The modern world is a hypocrite in many ways. The tall claims of a progressive scientific society crumble at the sight of a small red smear on the clothes of a woman, or rather even at the insinuation of it.
Despite being an inevitable part of a woman’s reproductive life, menstruation is a topic often pushed aside due to the social stigma associated with it. Ironically, the most obvious indicator of a woman’s reproductive hygiene is shunned and described with unappealing terminologies. This unfortunate attitude has several outcomes each with intersectional implications. It would be an academically worthwhile exercise to analyse each of these in detail.
- Menstruation and education.
The education of the girl child has always been an area of concern in the Indian context. In India, about 23 million girls drop out of school every year due to periods. Both these facts collude in denying an ocean of opportunities for the fairer sex by preventing their access to education. Many schools and even colleges lack adequate toilets and facilities to ensure menstrual hygiene which consequentially results in absence from educational institutions and eventually withdrawal.
- Lack of awareness around menstrual hygiene.
Once again facts are a stark reminder of the huge strides, we need to conquer in the area of menstrual hygiene. 71% of adolescent girls in India remain unaware of menstruation until they get their first period.  The silence around menstruation often results in a lack of awareness of menstrual products, hygiene, health and medication. This illiteracy also extrapolated into the lack of awareness of safe sexual practices, teen pregnancies and contraceptive methods.
- Effect on the female workforce.
Participation in the female workforce has always been a strong indicator of a healthy economy. Majority of the women currently employed fall within the menstruating age or the menopause phase which is equally important. Many workplaces lack adequate facilities for female employees to practice personal hygiene during the menstruation period. This therefore eventually leads to the dropout of female employees from the workforce.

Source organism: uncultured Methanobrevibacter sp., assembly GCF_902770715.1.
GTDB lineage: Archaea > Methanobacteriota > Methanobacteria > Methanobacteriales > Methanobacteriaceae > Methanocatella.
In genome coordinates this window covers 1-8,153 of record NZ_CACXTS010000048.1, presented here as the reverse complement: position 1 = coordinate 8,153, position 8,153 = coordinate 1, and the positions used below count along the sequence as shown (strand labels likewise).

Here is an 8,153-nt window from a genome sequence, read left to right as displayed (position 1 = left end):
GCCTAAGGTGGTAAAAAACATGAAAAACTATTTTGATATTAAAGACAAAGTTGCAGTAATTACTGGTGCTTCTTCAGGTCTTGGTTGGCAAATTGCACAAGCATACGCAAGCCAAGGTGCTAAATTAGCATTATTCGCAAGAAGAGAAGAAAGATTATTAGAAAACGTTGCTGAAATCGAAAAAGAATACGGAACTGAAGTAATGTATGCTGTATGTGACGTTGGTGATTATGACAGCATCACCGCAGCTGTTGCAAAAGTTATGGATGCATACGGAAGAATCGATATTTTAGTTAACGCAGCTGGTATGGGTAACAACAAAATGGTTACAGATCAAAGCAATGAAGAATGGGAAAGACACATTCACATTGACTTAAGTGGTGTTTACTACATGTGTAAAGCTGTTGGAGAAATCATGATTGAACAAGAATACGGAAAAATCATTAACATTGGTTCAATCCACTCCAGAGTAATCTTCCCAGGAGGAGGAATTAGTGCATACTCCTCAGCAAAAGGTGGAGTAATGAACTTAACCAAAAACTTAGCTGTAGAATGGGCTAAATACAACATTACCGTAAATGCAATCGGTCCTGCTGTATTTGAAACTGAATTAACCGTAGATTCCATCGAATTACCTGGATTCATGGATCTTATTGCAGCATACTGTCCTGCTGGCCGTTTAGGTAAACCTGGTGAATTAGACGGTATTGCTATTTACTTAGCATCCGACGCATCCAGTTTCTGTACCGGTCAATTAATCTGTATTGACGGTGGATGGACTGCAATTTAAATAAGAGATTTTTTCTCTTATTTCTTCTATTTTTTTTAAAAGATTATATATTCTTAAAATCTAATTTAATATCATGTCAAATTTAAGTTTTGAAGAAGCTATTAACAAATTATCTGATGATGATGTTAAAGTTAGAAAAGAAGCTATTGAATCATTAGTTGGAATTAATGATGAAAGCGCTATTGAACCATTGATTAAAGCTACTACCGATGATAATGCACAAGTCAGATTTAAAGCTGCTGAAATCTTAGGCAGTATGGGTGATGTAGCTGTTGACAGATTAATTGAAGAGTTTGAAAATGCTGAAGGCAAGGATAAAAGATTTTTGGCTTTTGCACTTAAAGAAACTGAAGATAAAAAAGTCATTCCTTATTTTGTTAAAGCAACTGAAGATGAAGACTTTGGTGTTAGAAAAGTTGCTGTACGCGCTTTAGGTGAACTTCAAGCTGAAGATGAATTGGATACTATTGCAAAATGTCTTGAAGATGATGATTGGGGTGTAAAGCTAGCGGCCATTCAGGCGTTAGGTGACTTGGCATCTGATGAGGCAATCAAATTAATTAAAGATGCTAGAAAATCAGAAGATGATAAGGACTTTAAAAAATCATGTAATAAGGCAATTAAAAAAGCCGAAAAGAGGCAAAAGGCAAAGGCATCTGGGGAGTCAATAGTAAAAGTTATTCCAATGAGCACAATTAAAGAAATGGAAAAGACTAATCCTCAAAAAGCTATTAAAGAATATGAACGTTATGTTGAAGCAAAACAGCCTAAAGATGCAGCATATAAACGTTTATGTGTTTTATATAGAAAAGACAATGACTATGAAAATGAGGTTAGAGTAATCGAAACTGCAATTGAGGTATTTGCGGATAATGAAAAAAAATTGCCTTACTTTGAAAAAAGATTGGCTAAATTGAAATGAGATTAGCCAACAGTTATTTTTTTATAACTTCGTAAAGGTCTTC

Thus it may be noted from the above discussion that menstruation is a topic that should be discussed in the public sphere instead of confining it within the walls of a ladies’ restroom or within code words that makes no sense. This change can be made into reality only by a legislative acknowledgement of the right to bleed. Changing social circumstances call for a uniform health policy on menstrual health and hygiene along with a well-structured sex- education system. Only by voicing out the word can discussions be brought around it.
It is to be highlighted that no centralised legislation exists to ensure the right of a woman to access sanitary products. The right to health granted under the Right to life vocalised by Article 21 adequately brings under its ambit the right to access safe sanitary products.
The term health is broad enough to cover the sphere of “menstrual health” yet no efforts have been made to ensure the same. In the historic case of S. L. Bhagwati vs. Union of India and Ors., in 1992, the Supreme Court argued in favour of women receiving menstrual leave to take care of their health and families.
However, it may also be observed that various schemes exist to ensure the availability of menstrual products such as the Menstrual Hygiene Scheme (MHS) by the Ministry of Health and Family Welfare. However, the awareness of these schemes and their implementation is true of significant concern.
The states of Kerala and Bihar are also noteworthy in this context. Bihar was the first state to introduce menstrual leaves for women. The move was implemented in 1992 and was a conversation starter by itself. This was perhaps one of the first instances wherein menstruation was brought into the public sphere for an open conversation. Decades later Kerala, became the second state to introduce menstrual leave.
However, despite these positive developments, India’s position in securing an equitable position for women with regard to menstruation and the right to menstrual hygiene is a far cry from the bare minimum standards. India has indeed miles to go before it secures a situation for its women to bleed without stigma.